United States v. Coulter, No. 21-6118 (10th Cir. 2023)Annotate this Case
Defendant-Appellant Germaine Coulter, Sr. appealed his convictions for child sex trafficking and conspiracy to commit child sex trafficking. For many years, Coulter was a pimp in the Oklahoma City area. Upon release from a five-year state prison term in 2017, he conscripted an underage girl, “Doe 2,” to recruit a schoolmate, “Doe 1,” to perform sex work for him. After Doe 1 expressed interest, Elizabeth Andrade, one of Coulter’s longtime sex workers, took pictures of Doe 1 in various stages of undress and sent them to Coulter. He forwarded the photos to potential clients with messages suggesting that Doe 1 would perform sex acts for money. Andrade also sent the photos to potential clients and used one of the photos to advertise Doe 1’s services online. A grand jury indicted Coulter and later issued a superseding indictment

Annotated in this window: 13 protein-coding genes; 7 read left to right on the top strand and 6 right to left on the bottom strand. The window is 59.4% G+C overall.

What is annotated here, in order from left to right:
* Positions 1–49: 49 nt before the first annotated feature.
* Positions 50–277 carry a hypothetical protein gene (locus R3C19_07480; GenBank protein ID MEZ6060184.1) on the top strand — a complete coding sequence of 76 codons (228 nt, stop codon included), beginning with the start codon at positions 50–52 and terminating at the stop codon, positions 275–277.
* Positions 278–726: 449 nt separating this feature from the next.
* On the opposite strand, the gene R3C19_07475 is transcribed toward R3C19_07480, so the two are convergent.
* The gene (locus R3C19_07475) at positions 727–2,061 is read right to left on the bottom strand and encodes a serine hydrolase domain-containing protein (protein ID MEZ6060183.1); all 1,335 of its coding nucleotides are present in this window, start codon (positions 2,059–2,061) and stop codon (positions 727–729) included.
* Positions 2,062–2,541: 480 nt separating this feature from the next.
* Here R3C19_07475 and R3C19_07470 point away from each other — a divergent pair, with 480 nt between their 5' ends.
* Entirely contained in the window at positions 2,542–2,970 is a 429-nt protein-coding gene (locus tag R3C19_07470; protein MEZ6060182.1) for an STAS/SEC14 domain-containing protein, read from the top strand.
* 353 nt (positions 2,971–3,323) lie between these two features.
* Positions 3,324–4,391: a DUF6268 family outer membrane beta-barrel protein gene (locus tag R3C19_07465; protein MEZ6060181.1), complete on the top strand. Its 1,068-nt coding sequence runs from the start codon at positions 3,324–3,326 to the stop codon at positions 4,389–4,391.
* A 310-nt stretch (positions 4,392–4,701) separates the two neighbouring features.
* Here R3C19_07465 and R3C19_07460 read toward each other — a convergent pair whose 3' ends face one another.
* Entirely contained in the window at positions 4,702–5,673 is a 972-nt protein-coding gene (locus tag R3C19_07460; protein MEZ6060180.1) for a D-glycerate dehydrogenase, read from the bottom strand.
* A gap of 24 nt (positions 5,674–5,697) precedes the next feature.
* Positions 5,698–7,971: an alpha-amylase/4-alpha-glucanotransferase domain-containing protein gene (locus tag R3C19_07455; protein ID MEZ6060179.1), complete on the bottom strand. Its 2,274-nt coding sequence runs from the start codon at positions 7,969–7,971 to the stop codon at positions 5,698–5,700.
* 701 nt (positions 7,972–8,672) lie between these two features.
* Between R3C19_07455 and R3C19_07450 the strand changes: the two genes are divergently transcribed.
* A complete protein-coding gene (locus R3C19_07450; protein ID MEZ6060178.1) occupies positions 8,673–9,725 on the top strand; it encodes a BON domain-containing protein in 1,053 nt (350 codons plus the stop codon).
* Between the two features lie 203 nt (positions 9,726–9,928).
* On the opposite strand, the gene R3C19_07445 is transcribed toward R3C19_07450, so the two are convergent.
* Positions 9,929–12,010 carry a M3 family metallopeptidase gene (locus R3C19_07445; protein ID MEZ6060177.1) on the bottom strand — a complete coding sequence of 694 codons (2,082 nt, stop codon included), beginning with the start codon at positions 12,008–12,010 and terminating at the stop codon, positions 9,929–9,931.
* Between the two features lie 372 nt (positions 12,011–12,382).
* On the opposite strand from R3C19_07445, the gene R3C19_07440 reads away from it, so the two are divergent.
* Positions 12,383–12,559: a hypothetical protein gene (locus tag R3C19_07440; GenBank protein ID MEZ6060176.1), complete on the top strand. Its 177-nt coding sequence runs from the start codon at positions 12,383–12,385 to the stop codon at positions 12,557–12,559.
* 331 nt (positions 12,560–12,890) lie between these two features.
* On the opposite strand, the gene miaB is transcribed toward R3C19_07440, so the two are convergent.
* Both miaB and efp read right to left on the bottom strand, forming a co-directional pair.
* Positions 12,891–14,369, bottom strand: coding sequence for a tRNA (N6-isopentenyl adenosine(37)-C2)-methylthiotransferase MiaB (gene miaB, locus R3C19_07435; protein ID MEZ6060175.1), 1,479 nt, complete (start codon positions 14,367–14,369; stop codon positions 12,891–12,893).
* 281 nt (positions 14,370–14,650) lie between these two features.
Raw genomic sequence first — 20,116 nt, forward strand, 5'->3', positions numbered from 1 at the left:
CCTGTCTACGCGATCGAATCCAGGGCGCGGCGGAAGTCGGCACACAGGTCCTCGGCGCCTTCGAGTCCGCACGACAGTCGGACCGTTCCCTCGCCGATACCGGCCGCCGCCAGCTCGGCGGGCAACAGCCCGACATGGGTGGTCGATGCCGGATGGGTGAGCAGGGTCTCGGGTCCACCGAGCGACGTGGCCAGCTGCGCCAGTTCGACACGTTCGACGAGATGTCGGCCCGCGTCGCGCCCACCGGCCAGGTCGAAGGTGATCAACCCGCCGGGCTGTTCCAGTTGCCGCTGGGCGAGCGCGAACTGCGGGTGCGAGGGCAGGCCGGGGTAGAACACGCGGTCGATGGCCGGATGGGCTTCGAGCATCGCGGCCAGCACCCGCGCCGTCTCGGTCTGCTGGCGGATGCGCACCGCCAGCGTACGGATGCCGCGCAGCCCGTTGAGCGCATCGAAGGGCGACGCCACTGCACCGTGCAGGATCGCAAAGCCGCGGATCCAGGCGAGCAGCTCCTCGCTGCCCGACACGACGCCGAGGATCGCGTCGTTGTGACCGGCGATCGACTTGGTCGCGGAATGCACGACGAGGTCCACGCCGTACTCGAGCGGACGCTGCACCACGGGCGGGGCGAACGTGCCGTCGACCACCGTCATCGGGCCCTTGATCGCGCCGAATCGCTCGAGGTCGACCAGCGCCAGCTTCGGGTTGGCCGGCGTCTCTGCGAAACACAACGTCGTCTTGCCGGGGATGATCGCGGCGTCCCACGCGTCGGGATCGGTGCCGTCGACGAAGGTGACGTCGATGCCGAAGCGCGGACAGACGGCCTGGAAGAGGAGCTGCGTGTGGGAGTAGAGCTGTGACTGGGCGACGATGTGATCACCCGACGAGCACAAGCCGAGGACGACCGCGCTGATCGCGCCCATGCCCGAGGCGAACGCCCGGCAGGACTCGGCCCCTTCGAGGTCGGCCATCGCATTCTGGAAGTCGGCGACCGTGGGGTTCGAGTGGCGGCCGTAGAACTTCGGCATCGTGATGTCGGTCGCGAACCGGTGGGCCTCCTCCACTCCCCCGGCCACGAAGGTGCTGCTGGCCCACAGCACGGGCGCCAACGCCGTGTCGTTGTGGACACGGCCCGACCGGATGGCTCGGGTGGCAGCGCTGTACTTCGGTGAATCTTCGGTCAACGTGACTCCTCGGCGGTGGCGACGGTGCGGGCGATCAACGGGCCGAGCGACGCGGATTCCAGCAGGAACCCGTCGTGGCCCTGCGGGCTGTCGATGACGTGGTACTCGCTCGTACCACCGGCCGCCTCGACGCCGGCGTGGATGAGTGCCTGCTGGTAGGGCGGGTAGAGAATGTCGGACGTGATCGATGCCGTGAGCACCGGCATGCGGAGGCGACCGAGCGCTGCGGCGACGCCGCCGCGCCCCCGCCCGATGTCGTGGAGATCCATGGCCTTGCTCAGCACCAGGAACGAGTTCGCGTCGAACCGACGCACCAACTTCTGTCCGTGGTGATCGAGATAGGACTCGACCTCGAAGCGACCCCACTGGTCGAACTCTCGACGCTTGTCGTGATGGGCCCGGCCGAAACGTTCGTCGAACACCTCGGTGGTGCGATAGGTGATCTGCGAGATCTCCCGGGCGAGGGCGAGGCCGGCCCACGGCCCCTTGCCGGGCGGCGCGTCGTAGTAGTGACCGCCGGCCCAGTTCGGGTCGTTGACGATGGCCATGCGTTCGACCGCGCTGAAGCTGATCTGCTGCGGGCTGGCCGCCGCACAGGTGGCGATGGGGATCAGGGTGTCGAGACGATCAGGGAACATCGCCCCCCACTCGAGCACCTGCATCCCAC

charging him with (1) conspiring with Andrade to commit child sex trafficking, (2) child sex trafficking with respect to Doe 1, and (3) child sex trafficking with respect to "Doe 3." The grand jury also indicted Andrade for conspiracy to commit child sex trafficking. She pled guilty. Relevant to this appeal, the jury deliberated for about six hours before reporting it had reached a verdict. It filled out verdict forms finding Coulter guilty on Counts 1 and 2 related to Doe 1, but said it was deadlocked on Count 3 related to Doe 3. When the district court polled the jury, one juror said the verdict did not reflect her opinion and expressed that she did not want to return to the deliberations. The he district court recessed for the weekend. On Monday morning, Coulter moved for a mistrial based on these events with the jury. The district court denied the motion. The jury did continue deliberations, but reached the same result. Coulter thereafter moved for a new trial, arguing (1) the evidence against him was insufficient to support the jury verdict and (2) the district court erred in admitting certain testimony. The motion was denied and Coulter was sentenced to 360 months in prison. The Tenth Circuit found the trial court handled its post-trial jury interactions without abusing its discretion. Further, the Court found any admission of testimony was harmless. Accordingly, Coulter's convictions and sentence were affirmed.